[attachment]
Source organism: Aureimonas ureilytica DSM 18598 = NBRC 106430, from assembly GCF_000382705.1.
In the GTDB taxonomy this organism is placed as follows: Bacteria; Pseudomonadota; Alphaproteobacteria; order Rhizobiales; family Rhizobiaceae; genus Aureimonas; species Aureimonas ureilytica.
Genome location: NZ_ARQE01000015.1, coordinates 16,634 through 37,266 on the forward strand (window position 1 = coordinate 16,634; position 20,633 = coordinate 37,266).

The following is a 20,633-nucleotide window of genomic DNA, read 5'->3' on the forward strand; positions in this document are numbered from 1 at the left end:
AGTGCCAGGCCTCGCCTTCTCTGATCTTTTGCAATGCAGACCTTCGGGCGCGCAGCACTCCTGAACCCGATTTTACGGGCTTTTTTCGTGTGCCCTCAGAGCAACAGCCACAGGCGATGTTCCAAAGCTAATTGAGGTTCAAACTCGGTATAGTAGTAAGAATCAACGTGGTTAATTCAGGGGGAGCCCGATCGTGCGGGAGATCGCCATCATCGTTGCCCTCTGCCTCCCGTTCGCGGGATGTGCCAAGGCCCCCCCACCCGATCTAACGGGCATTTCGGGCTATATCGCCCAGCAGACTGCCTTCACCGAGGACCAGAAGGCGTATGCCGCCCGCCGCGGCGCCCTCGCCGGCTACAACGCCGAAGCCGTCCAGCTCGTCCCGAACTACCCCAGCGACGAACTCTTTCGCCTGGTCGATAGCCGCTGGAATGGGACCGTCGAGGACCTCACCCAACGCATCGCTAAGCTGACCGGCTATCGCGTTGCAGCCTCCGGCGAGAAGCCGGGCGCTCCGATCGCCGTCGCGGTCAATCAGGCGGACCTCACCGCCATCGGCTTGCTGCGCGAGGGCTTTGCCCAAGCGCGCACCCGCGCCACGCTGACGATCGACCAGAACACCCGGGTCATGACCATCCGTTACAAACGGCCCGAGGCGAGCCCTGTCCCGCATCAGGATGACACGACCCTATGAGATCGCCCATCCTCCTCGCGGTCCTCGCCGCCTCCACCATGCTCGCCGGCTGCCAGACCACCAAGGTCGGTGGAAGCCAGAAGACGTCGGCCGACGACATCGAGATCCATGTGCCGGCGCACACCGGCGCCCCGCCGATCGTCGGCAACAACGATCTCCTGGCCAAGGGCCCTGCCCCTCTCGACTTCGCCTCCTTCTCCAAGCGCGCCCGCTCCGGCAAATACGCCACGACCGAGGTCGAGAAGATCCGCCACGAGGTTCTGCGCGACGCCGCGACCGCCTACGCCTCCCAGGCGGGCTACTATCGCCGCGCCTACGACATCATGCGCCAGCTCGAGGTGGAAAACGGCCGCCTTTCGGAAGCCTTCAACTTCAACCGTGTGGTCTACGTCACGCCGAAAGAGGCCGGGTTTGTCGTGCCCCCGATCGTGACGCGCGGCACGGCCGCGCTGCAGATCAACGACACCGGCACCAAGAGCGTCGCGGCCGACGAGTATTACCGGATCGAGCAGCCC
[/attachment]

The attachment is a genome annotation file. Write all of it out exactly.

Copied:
Source organism: Aureimonas ureilytica DSM 18598 = NBRC 106430, from assembly GCF_000382705.1.
In the GTDB taxonomy this organism is placed as follows: Bacteria; Pseudomonadota; Alphaproteobacteria; order Rhizobiales; family Rhizobiaceae; genus Aureimonas; species Aureimonas ureilytica.
Genome location: NZ_ARQE01000015.1, coordinates 16,634 through 37,266 on the forward strand (window position 1 = coordinate 16,634; position 20,633 = coordinate 37,266).

The following is a 20,633-nucleotide window of genomic DNA, read 5'->3' on the forward strand; positions in this document are numbered from 1 at the left end:
AGTGCCAGGCCTCGCCTTCTCTGATCTTTTGCAATGCAGACCTTCGGGCGCGCAGCACTCCTGAACCCGATTTTACGGGCTTTTTTCGTGTGCCCTCAGAGCAACAGCCACAGGCGATGTTCCAAAGCTAATTGAGGTTCAAACTCGGTATAGTAGTAAGAATCAACGTGGTTAATTCAGGGGGAGCCCGATCGTGCGGGAGATCGCCATCATCGTTGCCCTCTGCCTCCCGTTCGCGGGATGTGCCAAGGCCCCCCCACCCGATCTAACGGGCATTTCGGGCTATATCGCCCAGCAGACTGCCTTCACCGAGGACCAGAAGGCGTATGCCGCCCGCCGCGGCGCCCTCGCCGGCTACAACGCCGAAGCCGTCCAGCTCGTCCCGAACTACCCCAGCGACGAACTCTTTCGCCTGGTCGATAGCCGCTGGAATGGGACCGTCGAGGACCTCACCCAACGCATCGCTAAGCTGACCGGCTATCGCGTTGCAGCCTCCGGCGAGAAGCCGGGCGCTCCGATCGCCGTCGCGGTCAATCAGGCGGACCTCACCGCCATCGGCTTGCTGCGCGAGGGCTTTGCCCAAGCGCGCACCCGCGCCACGCTGACGATCGACCAGAACACCCGGGTCATGACCATCCGTTACAAACGGCCCGAGGCGAGCCCTGTCCCGCATCAGGATGACACGACCCTATGAGATCGCCCATCCTCCTCGCGGTCCTCGCCGCCTCCACCATGCTCGCCGGCTGCCAGACCACCAAGGTCGGTGGAAGCCAGAAGACGTCGGCCGACGACATCGAGATCCATGTGCCGGCGCACACCGGCGCCCCGCCGATCGTCGGCAACAACGATCTCCTGGCCAAGGGCCCTGCCCCTCTCGACTTCGCCTCCTTCTCCAAGCGCGCCCGCTCCGGCAAATACGCCACGACCGAGGTCGAGAAGATCCGCCACGAGGTTCTGCGCGACGCCGCGACCGCCTACGCCTCCCAGGCGGGCTACTATCGCCGCGCCTACGACATCATGCGCCAGCTCGAGGTGGAAAACGGCCGCCTTTCGGAAGCCTTCAACTTCAACCGTGTGGTCTACGTCACGCCGAAAGAGGCCGGGTTTGTCGTGCCCCCGATCGTGACGCGCGGCACGGCCGCGCTGCAGATCAACGACACCGGCACCAAGAGCGTCGCGGCCGACGAGTATTACCGGATCGAGCAGCCC